Andy Murray holds his gold medal after winning the men's singles tennis gold medal during the London 2012 Olympic Games. File Photo: Stefan Wermuth

Rio de Janeiro - Gold medallists from London 2012 Andy Murray and Serena Williams are less than a week away from beginning their title defences at the 2016 Olympics in Rio.

The Olympic Tennis event, which will be held at the newly-constructed Olympic Tennis Centre, gets underway this Saturday, with a record 56 countries represented among the entries in this year's event.

The draw will be held on Thursday. Murray and Williams come to Rio in fine form, with both having secured a first Grand Slam title of 2016 at Wimbledon last month.

Williams will also look to defend her women's doubles title alongside elder sister Venus, an event that the American sisters have won on three occasions. In the men's draw, world No 1 Novak Djokovic will be looking to claim gold for the first time, the Serb won a bronze medal in Beijing in 2008 and finished fourth in London four years ago.

After a hugely surprising defeat in the third round at Wimbledon, Djokovic returned to a form with a win at the Rogers Cup in Toronto on Sunday, and will certainly prove a serious challenge to Murray should the two meet in the final.

Switzerland's Stan Wawrinka and Japan's Kei Nishikori will also be looking to be among the medals in Rio, while 14-time Grand Slam champion and 2008 gold medallist Rafael Nadal will play for the first time since withdrawing from Roland Garros with a wrist injury earlier this year.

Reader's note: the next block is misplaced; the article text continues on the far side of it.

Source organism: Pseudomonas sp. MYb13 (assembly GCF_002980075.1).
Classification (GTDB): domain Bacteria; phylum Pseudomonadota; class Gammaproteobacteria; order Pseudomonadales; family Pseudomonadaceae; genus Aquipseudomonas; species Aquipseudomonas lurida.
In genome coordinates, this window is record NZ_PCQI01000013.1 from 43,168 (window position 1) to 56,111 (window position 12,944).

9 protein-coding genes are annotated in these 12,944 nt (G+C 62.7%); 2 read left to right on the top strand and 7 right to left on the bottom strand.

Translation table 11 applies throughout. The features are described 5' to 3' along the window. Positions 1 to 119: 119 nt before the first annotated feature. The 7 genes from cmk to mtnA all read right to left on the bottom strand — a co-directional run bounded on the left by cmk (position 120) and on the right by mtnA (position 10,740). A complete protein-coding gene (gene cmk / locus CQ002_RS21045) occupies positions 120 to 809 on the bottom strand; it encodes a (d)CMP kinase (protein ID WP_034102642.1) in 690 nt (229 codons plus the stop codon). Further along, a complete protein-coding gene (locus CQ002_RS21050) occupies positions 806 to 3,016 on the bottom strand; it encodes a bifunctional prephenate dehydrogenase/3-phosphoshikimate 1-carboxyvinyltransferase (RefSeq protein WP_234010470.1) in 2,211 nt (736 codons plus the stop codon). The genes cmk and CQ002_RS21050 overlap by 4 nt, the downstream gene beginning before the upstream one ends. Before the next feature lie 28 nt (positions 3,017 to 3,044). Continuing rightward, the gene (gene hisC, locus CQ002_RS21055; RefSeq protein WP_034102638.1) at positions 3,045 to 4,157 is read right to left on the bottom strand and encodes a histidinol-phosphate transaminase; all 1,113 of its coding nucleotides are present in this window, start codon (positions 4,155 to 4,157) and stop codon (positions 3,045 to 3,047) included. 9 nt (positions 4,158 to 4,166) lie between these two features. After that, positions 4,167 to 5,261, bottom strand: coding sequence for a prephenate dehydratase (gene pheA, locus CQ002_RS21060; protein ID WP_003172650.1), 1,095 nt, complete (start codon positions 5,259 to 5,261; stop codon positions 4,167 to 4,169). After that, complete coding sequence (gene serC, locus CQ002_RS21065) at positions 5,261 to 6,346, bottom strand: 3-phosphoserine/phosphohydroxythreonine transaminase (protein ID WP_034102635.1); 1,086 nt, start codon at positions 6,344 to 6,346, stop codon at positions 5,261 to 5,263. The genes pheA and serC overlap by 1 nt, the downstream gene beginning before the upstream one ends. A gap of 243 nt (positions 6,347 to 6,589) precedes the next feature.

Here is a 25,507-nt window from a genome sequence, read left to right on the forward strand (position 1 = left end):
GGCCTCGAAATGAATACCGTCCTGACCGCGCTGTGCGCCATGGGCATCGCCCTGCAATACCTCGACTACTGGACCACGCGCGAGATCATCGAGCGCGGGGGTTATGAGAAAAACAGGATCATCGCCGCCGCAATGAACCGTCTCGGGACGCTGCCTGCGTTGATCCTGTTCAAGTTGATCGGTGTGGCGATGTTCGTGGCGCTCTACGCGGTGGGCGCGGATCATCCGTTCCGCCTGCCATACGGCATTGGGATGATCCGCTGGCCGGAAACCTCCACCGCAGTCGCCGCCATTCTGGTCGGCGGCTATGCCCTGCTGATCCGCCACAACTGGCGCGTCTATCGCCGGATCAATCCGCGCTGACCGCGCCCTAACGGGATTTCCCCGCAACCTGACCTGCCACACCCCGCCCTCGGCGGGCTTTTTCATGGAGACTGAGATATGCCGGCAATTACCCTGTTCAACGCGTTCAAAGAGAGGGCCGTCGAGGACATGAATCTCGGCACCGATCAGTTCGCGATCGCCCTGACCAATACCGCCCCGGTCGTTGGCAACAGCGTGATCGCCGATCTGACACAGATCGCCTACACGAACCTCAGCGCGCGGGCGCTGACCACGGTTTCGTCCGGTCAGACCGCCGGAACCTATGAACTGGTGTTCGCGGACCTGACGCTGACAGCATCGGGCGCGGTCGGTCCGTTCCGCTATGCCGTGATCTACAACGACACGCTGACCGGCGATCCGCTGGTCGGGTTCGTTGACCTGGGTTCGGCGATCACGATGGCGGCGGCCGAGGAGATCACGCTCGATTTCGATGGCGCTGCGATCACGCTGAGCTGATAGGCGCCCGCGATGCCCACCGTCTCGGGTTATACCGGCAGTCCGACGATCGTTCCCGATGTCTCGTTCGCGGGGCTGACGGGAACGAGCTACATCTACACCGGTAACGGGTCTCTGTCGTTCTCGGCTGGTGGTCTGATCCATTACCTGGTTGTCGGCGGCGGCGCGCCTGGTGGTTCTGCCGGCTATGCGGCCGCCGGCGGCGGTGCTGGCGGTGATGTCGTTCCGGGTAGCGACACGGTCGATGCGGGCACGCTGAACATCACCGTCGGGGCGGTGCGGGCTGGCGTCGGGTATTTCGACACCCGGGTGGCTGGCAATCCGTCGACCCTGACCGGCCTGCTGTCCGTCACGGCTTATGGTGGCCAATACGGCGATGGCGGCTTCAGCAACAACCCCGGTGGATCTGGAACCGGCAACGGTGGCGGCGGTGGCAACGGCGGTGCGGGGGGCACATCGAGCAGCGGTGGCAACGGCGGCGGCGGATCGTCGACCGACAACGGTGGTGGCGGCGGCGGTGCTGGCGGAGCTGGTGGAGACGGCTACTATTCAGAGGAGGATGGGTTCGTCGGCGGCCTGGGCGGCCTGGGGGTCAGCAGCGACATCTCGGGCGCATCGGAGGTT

While Williams undoubtedly starts the tournament as a heavy favourite to defend her women's singles title, she will recognise the threat posed by the likes of Angelique Kerber and Garbine Muguruza, both of whom have beaten the world No1 in Major finals this year. Sixty-four players will contest both the men's and women's singles.

Entries for both events are a combination of 56 direct acceptances based on the singles world rankings of June 6, and six ITF Places (Final Qualification Places) allocated according to the Qualification System.

There are also two Tripartite Commission Invitation Places. Thirty-two teams will contest both the men's and women's doubles, with entries a combination of 24 direct acceptances and eight ITF Places (Final Qualification Places).

Entries are based on the combined world rankings of each team on June 6, with each player using the better of their singles and doubles world ranking. Any player ranked in the doubles Top 10 on June 6 was eligible for direct acceptance with a partner of any ranking. There is a limit of four singles players per gender per country.

Nations were also able to nominate up to two doubles teams per event, with a maximum of six players per gender per country in total. Entries are also subject to players being in good standing with their National Association and meeting the minimum participation requirements in Davis Cup and Fed Cup.

Entries for the 16-team mixed doubles event will be determined on site from those players already participating in singles or doubles, with a maximum of two teams per country. Teams have to be nominated by their National Olympic Committee by the deadline of 9 August.

The Olympic Tennis Event will be played on hard court, with ten match courts and six practice courts, including a 10 000-capacity centre court, and two additional show courts seating 5 000 and 3 000 spectators respectively.

Tennis was a part of the first modern Olympic Games in 1896. The first woman to win an Olympic medal in any sport was tennis player Charlotte Cooper (GBR) at the 1900 Olympic Games in Paris.

After the 1924 Paris Games, tennis withdrew from the Olympics but returned as a demonstration event at 1984 Los Angeles and as a full medal sport at 1988 Seoul.